| Are You Sensitive, Bro? (Part 1 of 3)

Author / Hunter Waldman

7 - 15 minutes read

Discover the role of Insulin and how to track it.

Insulin sensitive, that is? In the world of strength and conditioning, it is impressive to see the growing interest amongst coaches and athletes alike regarding their blood work and, more specifically, their ability to regulate glucose following a meal, an exercise bout, or upon waking.  While it is great that athletes have taken an interest in their metabolic health, the focus on blood glucose may be misplaced.  Acute changes in blood glucose are simply a small piece of the puzzle. What athletes and coaches are really interested in is a component of their endocrine (hormone) system that deals with regulating insulin secretion and insulin sensitivity.

While this blog is not intended as a deep dive into insulin ( I suggest you check out this blog all about hormones by my buddy and fellow Power Athlete Coach  Ben Skutnik), insulin is a peptide derived hormone (amino acid based) which is secreted from the pancreas. Since it’s peptide derived, it must communicate to cells via a second messenger that exists on the cell membrane. Think of it as a middle man. Insulin’s primary role is to regulate blood glucose, specifically making sure that blood glucose does not climb too high as this can result in hyperglycemia and be all types of bad if chronically elevated (1). Insulin regulates glucose, and other nutrients like amino acids, by communicating to the cell and getting glucose doors to open on the cell membrane using what is known as glucose uptake transporters (or GLUTs). When these GLUTs open up, glucose can rush into the cell and blood glucose levels drop back to baseline.

This is a KEY-POINT for the rest of this blog series. In theory, the faster insulin can communicate to the cell and get blood glucose back to baseline, the more Insulin Sensitive the individual should be.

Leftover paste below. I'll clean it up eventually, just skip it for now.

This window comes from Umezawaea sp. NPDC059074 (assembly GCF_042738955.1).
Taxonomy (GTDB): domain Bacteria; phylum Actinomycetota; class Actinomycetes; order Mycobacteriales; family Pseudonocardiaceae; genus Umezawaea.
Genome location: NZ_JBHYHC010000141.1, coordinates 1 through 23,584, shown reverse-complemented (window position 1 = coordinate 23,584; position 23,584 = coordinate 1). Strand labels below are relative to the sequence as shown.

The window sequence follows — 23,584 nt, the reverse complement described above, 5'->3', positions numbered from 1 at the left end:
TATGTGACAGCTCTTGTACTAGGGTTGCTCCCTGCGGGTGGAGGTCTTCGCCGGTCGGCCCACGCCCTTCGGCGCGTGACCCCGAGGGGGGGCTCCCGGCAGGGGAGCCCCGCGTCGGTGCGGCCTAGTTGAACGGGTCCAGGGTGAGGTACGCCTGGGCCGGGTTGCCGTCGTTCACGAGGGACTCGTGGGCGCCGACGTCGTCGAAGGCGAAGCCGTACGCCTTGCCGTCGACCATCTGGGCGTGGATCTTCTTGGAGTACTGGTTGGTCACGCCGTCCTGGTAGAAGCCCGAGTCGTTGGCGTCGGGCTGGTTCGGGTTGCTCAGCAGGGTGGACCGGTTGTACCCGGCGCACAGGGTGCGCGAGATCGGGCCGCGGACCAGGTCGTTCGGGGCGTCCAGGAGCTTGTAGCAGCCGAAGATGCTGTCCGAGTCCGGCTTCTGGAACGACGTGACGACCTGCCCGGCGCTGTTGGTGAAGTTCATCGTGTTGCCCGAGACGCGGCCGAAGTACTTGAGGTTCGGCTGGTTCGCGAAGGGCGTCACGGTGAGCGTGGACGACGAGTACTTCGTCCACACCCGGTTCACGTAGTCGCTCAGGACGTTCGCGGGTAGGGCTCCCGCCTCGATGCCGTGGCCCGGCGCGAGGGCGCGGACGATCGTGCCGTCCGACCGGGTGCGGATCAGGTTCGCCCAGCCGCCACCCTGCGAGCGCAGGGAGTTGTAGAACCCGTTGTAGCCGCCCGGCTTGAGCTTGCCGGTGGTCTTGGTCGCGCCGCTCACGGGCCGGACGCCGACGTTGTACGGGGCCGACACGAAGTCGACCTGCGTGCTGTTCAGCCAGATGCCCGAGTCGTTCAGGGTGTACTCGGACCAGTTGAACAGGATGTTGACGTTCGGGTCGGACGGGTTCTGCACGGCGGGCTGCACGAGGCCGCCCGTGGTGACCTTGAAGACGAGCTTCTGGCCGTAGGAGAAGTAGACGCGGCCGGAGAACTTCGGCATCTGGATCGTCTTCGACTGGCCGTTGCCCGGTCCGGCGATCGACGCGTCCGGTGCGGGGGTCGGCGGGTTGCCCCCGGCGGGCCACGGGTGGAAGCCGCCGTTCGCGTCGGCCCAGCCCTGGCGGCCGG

That is essentially the big picture of insulin, but as part of the Power Athlete community, you have to ask yourself why you should care. Should you be tracking your glucose or insulin sensitivity and, if you do, what do you do with that information?

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Tracking and Data

First, why should you care? Insulin sensitivity and blood glucose regulation are two of the best predictors for your cardiometabolic health and risk for disease development. You want to be insulin sensitive throughout life. There is also an argument that since insulin is the most anabolic hormone in the body, the more insulin sensitive you are, the easier it should be to add lean muscle. I think the jury is still out on this one, but I will say it is hard to be insulin sensitive and not lean or sporting an optimal level of body fat for yourself. Look at most any hard-charging professional athlete and in most instances you’ll find an optimal level of body fat for their sport.  If you were to test them, you’d likely find a level of insulin sensitivity to go with their physique. So, let’s talk about how to assess it.

The truth is, it is nearly impossible to assess insulin sensitivity at home in a clinically relevant method. For example, I test for insulin sensitivity all the time in my research, but it requires ~100k dollars worth of equipment and another ~10k in blood hormone assay kits. You got that kind of money laying around? If you happen to get regular blood testing done and your physician measures insulin, then you can easily calculate insulin sensitivity (insulin and insulin sensitivity are not the same) using the Homeostatic Model Assessment for Insulin Resistance (HOMA-IR) method. Simply take your blood insulin levels (they must be in mU/L units so convert if not) and multiply by your blood glucose (in mg/dL) to get your HOMA-IR. See the ranges down below for interpretation of your insulin sensitivity.

Healthy Range: 1.0 (0.5–1.4)
Less than 1.0 means you are insulin-sensitive which is optimal.
Above 1.9 indicates early insulin resistance.
Above 2.9 indicates significant insulin resistance.